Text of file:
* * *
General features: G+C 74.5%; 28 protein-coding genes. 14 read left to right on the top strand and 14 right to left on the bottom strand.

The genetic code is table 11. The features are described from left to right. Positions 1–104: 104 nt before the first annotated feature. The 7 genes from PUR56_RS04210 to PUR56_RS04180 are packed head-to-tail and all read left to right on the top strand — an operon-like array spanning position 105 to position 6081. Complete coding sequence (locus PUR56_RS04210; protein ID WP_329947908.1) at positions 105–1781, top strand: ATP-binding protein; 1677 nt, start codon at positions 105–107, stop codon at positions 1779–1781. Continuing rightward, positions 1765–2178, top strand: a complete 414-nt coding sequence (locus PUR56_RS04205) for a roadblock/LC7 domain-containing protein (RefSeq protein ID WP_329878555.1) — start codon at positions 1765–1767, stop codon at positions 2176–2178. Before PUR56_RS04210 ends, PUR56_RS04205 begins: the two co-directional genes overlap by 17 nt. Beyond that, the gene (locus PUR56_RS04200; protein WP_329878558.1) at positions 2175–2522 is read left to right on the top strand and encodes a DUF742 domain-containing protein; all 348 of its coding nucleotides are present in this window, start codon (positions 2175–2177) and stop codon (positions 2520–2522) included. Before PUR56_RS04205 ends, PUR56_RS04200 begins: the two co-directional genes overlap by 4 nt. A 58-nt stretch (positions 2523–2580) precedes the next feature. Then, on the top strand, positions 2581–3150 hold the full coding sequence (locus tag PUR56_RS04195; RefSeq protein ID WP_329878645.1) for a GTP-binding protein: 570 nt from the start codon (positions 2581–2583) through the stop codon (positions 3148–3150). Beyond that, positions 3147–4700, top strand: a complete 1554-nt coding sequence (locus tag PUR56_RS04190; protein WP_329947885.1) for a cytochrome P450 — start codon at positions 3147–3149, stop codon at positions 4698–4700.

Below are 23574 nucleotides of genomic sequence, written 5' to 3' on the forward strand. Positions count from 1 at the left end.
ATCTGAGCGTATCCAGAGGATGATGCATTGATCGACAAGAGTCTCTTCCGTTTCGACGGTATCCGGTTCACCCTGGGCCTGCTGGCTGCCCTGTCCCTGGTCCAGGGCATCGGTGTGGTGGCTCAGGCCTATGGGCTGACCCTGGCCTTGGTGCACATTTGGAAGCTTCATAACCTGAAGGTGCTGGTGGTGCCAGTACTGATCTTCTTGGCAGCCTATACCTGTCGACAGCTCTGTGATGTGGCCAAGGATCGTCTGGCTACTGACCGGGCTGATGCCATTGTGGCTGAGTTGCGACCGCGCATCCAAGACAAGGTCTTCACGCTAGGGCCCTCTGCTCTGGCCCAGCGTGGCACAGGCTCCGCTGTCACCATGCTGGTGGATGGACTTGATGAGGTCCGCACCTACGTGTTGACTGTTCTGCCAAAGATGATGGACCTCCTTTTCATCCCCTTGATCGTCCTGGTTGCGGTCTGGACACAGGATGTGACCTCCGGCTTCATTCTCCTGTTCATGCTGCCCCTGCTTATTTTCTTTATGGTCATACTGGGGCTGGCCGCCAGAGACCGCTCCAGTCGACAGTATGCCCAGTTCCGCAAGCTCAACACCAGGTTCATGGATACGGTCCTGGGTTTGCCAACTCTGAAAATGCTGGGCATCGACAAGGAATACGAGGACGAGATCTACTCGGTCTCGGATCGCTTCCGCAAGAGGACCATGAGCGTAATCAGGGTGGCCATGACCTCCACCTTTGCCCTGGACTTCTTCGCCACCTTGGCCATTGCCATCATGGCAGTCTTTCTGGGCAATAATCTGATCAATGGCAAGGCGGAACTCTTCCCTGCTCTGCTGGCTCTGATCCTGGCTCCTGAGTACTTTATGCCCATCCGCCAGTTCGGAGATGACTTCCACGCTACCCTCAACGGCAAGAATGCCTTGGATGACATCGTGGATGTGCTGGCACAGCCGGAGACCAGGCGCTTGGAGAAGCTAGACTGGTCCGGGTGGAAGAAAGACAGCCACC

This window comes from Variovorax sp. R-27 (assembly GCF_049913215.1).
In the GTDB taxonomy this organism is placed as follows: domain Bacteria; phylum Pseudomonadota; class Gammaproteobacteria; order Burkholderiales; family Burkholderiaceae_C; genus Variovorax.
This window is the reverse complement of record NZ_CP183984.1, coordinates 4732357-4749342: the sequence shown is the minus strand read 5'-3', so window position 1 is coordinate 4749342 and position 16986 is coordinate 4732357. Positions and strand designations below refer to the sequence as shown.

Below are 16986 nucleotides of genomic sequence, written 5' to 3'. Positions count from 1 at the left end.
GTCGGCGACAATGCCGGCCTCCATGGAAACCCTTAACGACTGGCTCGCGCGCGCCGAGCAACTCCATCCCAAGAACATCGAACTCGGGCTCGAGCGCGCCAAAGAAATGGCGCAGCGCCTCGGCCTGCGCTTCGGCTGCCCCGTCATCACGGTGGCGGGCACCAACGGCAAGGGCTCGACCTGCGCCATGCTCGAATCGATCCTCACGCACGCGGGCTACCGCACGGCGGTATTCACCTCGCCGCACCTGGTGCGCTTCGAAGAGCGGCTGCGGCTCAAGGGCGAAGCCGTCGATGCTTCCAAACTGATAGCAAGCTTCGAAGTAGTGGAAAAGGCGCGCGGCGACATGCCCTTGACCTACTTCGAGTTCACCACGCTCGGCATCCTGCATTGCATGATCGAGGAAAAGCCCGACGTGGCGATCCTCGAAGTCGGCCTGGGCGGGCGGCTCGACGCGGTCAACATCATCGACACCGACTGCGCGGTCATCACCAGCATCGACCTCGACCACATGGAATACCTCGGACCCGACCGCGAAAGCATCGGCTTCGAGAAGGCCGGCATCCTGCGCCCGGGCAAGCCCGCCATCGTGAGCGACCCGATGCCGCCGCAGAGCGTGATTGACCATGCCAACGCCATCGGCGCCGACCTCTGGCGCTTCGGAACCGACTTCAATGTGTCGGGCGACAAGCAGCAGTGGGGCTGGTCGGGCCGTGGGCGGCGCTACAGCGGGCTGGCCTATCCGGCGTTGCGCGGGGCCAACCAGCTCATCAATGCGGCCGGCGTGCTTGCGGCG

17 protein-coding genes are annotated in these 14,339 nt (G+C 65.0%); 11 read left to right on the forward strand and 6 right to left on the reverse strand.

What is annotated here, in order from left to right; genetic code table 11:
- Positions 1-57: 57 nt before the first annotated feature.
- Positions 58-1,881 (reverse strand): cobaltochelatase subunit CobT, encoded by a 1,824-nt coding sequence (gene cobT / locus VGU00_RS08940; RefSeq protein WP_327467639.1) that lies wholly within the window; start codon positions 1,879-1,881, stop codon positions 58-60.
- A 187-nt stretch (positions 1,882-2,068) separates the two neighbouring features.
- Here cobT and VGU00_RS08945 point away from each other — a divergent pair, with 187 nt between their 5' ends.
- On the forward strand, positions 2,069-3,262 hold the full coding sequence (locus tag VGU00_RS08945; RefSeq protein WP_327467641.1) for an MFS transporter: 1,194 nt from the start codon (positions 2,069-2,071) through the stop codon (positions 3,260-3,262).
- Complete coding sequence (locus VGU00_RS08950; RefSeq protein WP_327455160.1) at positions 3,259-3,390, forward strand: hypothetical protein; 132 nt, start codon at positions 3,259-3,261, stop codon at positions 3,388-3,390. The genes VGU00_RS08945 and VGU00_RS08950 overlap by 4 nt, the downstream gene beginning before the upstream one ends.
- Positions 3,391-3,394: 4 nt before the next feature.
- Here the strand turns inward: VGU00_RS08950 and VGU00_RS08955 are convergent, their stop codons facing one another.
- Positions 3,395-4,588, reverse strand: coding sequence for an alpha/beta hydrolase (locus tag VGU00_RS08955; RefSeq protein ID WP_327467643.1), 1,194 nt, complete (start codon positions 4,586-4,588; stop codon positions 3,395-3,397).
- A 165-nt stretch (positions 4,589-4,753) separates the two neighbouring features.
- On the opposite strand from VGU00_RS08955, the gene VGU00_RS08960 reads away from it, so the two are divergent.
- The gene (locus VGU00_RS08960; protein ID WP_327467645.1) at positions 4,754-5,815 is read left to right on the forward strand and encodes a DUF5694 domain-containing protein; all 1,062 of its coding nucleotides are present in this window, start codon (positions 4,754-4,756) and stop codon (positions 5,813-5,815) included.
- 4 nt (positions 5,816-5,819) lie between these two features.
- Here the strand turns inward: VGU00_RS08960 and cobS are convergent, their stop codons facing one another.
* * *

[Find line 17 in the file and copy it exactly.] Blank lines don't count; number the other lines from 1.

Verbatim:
- Complete coding sequence (locus VGU00_RS08950; RefSeq protein WP_327455160.1) at positions 3,259-3,390, forward strand: hypothetical protein; 132 nt, start codon at positions 3,259-3,261, stop codon at positions 3,388-3,390. The genes VGU00_RS08945 and VGU00_RS08950 overlap by 4 nt, the downstream gene beginning before the upstream one ends.